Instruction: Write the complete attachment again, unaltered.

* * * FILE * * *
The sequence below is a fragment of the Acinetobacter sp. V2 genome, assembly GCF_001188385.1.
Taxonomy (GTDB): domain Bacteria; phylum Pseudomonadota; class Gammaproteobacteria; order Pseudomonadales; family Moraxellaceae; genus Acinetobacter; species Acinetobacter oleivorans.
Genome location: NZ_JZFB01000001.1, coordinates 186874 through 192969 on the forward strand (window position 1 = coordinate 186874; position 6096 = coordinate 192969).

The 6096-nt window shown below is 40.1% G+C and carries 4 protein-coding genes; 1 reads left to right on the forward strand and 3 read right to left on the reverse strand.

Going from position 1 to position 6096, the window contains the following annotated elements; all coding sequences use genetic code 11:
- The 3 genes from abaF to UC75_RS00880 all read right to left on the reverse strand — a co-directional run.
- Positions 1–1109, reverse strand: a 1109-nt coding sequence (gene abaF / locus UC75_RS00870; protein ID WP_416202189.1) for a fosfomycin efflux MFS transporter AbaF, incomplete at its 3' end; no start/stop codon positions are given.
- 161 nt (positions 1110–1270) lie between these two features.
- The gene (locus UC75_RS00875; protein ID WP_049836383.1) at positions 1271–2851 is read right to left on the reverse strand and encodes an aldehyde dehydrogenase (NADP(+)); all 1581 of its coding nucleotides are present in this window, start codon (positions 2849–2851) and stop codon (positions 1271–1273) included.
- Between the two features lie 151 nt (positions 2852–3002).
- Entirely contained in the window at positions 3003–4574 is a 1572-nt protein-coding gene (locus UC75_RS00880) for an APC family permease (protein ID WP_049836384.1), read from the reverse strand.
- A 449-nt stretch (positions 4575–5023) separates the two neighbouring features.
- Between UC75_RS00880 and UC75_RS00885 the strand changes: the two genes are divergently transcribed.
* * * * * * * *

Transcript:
The sequence below is a fragment of the Acinetobacter sp. V2 genome, assembly GCF_001188385.1.
Taxonomy (GTDB): domain Bacteria; phylum Pseudomonadota; class Gammaproteobacteria; order Pseudomonadales; family Moraxellaceae; genus Acinetobacter; species Acinetobacter oleivorans.
Genome location: NZ_JZFB01000001.1, coordinates 186874 through 192969 on the forward strand (window position 1 = coordinate 186874; position 6096 = coordinate 192969).

The 6096-nt window shown below is 40.1% G+C and carries 4 protein-coding genes; 1 reads left to right on the forward strand and 3 read right to left on the reverse strand.

Going from position 1 to position 6096, the window contains the following annotated elements; all coding sequences use genetic code 11:
- The 3 genes from abaF to UC75_RS00880 all read right to left on the reverse strand — a co-directional run.
- Positions 1–1109, reverse strand: a 1109-nt coding sequence (gene abaF / locus UC75_RS00870; protein ID WP_416202189.1) for a fosfomycin efflux MFS transporter AbaF, incomplete at its 3' end; no start/stop codon positions are given.
- 161 nt (positions 1110–1270) lie between these two features.
- The gene (locus UC75_RS00875; protein ID WP_049836383.1) at positions 1271–2851 is read right to left on the reverse strand and encodes an aldehyde dehydrogenase (NADP(+)); all 1581 of its coding nucleotides are present in this window, start codon (positions 2849–2851) and stop codon (positions 1271–1273) included.
- Between the two features lie 151 nt (positions 2852–3002).
- Entirely contained in the window at positions 3003–4574 is a 1572-nt protein-coding gene (locus UC75_RS00880) for an APC family permease (protein ID WP_049836384.1), read from the reverse strand.
- A 449-nt stretch (positions 4575–5023) separates the two neighbouring features.
- Between UC75_RS00880 and UC75_RS00885 the strand changes: the two genes are divergently transcribed.